leifertlaw August 15, 2013 Felony
By the description of Rivera Beach police officers, the home where a 12-year-old boy resided with his mother was a “house of horrors.”
At least that’s what can be gleaned from a local news report. However, our Broward felony defense lawyers understand that description may be highly overstated. The mother in question is facing charges of child neglect, and claims those allegations are “exaggerated.”
So where do we delineate between a home that is messy and one that has crossed the line into neglect? The question has been raised more frequently as reality television shows like “Hoarders” have brought the issue to the forefront.
The answer is not clear-cut and may greatly depend on who answers the call.
Florida Statute 827.03 defines neglect as a caregiver’s failure or omission to provide a child with care, supervision and services necessary to maintain that child’s physical and mental health and well-being. This includes, but is not limited to, assurance of proper food and nutrition, clothing, medicine and medical services, supervision and shelter. The standard of determining what that actually means is whether such conditions would be considered essential by a “prudent person.”
In other words, the determination is highly subjective.
In this case, authorities were reportedly called to the residence by the boy who had hurt his knee and called 911. When officials arrived, they allegedly found “deplorable” conditions in the home. There was an “extreme foul odor” of both feces and urine throughout the home, with clothing, bedding and floors covered with dog feces. Certain bedrooms were deemed “impassable” due to garbage, clothing, bugs, food, and feces that covered the floor. The plumbing in one of the bathrooms was not functional. Urine covered the floor. There was a minimal amount of food in the home, and the home was cooled only by a small air conditioning unit that proved insufficient, making the place “unbearably hot.”
The police detective called the conditions “unsafe for any child or adult.”
The boy was initially seized by workers with the state Department of Children and Families, and the mother was arrested and charged with felony child neglect.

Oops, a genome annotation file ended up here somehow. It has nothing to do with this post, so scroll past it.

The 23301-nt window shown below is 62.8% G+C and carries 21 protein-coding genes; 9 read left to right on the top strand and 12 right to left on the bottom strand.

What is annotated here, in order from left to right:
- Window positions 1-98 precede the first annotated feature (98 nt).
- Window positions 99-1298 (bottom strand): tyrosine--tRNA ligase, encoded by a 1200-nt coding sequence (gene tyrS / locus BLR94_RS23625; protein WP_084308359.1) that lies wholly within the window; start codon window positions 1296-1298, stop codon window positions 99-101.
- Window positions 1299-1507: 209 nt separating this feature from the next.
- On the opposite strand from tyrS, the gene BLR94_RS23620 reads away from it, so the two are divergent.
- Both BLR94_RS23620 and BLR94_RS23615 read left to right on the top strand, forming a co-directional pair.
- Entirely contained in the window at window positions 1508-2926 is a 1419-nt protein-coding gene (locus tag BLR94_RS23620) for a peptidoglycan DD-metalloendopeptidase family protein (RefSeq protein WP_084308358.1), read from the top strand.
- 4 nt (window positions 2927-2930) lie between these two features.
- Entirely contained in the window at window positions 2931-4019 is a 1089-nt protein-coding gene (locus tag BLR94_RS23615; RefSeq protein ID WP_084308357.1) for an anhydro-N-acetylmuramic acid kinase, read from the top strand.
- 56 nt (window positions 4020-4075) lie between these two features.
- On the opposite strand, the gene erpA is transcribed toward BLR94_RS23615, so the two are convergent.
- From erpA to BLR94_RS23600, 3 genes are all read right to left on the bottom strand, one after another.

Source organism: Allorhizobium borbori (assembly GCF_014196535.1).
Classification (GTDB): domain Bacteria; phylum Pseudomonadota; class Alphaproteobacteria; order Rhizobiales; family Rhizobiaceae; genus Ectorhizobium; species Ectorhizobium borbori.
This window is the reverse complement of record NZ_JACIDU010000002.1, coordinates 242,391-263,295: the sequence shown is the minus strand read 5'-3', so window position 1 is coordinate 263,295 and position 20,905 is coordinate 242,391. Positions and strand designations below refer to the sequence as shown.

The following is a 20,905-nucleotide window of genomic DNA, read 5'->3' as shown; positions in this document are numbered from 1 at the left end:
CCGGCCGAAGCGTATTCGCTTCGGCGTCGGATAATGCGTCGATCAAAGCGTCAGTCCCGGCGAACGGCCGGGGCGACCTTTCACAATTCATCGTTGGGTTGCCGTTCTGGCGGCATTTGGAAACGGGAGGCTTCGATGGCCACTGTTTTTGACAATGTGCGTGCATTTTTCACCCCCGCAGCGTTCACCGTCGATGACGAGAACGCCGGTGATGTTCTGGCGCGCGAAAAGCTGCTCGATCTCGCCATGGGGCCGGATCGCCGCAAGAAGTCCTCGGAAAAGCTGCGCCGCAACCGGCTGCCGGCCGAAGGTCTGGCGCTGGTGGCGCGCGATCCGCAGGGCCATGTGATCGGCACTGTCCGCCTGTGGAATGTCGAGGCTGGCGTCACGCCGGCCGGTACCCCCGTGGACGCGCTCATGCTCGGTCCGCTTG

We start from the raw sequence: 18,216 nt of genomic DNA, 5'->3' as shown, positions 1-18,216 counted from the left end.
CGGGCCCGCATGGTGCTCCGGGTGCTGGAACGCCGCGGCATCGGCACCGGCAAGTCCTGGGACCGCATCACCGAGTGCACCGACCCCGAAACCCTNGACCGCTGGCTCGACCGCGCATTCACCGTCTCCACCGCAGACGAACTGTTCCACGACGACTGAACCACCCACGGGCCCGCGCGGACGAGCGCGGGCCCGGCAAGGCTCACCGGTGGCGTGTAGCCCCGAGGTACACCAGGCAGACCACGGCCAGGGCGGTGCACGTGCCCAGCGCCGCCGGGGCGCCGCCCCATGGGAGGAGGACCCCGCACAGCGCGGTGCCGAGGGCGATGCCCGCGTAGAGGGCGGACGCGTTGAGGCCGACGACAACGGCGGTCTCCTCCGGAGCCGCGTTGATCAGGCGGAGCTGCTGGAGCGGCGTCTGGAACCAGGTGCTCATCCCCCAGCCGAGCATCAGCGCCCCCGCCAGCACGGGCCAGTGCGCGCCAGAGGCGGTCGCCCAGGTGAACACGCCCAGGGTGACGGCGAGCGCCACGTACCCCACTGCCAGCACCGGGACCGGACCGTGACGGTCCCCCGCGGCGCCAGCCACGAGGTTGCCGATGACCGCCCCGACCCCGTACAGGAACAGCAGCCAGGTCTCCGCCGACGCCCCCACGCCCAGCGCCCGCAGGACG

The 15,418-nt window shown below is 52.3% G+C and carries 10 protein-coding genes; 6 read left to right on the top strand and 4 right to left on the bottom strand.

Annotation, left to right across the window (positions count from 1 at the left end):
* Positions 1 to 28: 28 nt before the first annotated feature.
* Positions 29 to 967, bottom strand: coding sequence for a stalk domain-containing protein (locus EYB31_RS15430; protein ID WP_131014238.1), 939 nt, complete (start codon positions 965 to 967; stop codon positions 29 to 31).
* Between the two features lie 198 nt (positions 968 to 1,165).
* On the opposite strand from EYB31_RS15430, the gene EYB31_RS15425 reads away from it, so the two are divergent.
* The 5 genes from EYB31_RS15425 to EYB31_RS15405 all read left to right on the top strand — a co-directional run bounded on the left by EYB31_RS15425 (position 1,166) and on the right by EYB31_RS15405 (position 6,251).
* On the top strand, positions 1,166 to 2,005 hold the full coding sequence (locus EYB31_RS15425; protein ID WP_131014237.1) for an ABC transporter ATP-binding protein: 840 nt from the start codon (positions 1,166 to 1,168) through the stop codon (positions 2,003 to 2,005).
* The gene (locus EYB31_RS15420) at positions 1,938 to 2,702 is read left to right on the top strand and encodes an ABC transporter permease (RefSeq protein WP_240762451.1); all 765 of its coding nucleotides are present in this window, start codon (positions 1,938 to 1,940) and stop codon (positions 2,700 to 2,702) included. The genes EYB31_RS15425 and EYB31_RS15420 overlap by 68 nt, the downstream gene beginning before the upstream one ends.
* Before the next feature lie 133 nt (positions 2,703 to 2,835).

However, the boy was returned back to his mother – in that same home – that very night.
To hear the mother tell it, the story is quite different. The family just got a new dog, hence the dog messes scattered throughout the home. With regard to the air conditioning and plumbing, she said she’d been after the landlord for weeks to fix those problems, but he had been unresponsive.
She agreed there was little food in the home, but said that was because her food stamps had recently been discontinued and she didn’t get paid for another several days.
She denied that the home was covered with bugs and garbage and said that after a half an hour of cleaning, the home was deemed fit for the child to be returned.
She insisted she was innocent and her children were treated with “dignity and respect.”
Neglect of a child without great harm is considered a third-degree felony, punishable by up to five years in prison. Even if a defendant doesn’t receive that much time, such a conviction could undoubtedly alter child custody or visitation arrangements.
Anyone facing such a charge should seek immediate counsel from an experienced criminal defense lawyer.
If you are charged with a crime in Palm Beach or Broward counties, contact the Law Offices of Leifert & Leifert, a Partnership of Former Prosecutors, for a free consultation to discuss your rights. Call 1.888.5.DEFEND.
Mom says police allegations of ‘deplorable,’ feces-filled house are untrue, July 23, 2013, By Brett Clarkson, Sun Sentinel
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